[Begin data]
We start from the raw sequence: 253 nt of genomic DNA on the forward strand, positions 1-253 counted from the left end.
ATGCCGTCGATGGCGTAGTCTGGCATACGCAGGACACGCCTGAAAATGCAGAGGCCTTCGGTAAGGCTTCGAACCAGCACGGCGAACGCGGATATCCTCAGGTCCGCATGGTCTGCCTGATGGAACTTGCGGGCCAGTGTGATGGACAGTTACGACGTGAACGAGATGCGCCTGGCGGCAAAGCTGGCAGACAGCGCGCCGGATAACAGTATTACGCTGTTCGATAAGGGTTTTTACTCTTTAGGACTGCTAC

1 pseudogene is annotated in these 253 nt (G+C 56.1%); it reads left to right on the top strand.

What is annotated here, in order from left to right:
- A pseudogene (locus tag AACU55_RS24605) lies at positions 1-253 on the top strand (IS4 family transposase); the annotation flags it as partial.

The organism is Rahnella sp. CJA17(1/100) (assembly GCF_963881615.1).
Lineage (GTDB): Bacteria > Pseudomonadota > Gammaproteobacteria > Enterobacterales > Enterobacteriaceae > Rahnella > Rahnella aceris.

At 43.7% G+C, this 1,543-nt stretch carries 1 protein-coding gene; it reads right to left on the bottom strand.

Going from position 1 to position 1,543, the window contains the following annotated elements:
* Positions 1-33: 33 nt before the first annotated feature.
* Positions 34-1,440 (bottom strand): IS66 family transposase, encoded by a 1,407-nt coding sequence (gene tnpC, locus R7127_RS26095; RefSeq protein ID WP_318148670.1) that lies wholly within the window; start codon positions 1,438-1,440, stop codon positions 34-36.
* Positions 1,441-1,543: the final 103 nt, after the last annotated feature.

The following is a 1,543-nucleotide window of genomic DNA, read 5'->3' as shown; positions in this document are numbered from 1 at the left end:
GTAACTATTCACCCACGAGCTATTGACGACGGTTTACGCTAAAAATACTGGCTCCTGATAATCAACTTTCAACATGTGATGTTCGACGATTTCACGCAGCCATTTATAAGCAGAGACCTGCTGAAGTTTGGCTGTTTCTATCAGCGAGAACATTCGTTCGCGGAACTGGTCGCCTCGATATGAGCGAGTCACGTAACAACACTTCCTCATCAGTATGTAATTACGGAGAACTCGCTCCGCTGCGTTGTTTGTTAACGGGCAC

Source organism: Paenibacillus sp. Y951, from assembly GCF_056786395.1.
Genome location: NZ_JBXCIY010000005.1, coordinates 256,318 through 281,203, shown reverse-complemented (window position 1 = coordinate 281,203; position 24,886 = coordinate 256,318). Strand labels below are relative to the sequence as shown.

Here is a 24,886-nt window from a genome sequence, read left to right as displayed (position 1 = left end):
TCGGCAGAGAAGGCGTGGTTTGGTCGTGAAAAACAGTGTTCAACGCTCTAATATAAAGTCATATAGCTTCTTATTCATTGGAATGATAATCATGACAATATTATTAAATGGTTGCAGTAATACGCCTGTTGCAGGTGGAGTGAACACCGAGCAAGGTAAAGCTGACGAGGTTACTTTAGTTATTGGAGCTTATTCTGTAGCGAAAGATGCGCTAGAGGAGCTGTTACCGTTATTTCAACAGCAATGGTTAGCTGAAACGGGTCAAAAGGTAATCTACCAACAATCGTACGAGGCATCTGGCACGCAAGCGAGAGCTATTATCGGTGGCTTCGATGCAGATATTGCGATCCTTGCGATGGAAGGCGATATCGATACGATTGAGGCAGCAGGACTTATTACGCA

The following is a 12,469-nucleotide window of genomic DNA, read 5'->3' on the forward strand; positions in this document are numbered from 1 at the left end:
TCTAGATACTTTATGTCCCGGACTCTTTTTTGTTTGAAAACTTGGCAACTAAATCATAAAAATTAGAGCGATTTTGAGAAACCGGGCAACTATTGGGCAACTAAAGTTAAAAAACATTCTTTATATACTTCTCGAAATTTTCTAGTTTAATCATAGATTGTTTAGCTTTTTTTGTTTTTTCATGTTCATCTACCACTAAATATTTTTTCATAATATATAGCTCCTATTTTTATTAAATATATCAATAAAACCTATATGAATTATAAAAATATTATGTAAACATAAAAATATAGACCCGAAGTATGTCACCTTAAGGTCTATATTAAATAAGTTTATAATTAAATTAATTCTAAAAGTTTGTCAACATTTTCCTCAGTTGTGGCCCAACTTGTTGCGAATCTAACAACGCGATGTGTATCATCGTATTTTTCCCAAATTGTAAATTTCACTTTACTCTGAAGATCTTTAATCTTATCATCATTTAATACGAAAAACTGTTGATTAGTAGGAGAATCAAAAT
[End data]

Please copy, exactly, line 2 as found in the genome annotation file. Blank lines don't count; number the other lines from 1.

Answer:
ATGCCGTCGATGGCGTAGTCTGGCATACGCAGGACACGCCTGAAAATGCAGAGGCCTTCGGTAAGGCTTCGAACCAGCACGGCGAACGCGGATATCCTCAGGTCCGCATGGTCTGCCTGATGGAACTTGCGGGCCAGTGTGATGGACAGTTACGACGTGAACGAGATGCGCCTGGCGGCAAAGCTGGCAGACAGCGCGCCGGATAACAGTATTACGCTGTTCGATAAGGGTTTTTACTCTTTAGGACTGCTAC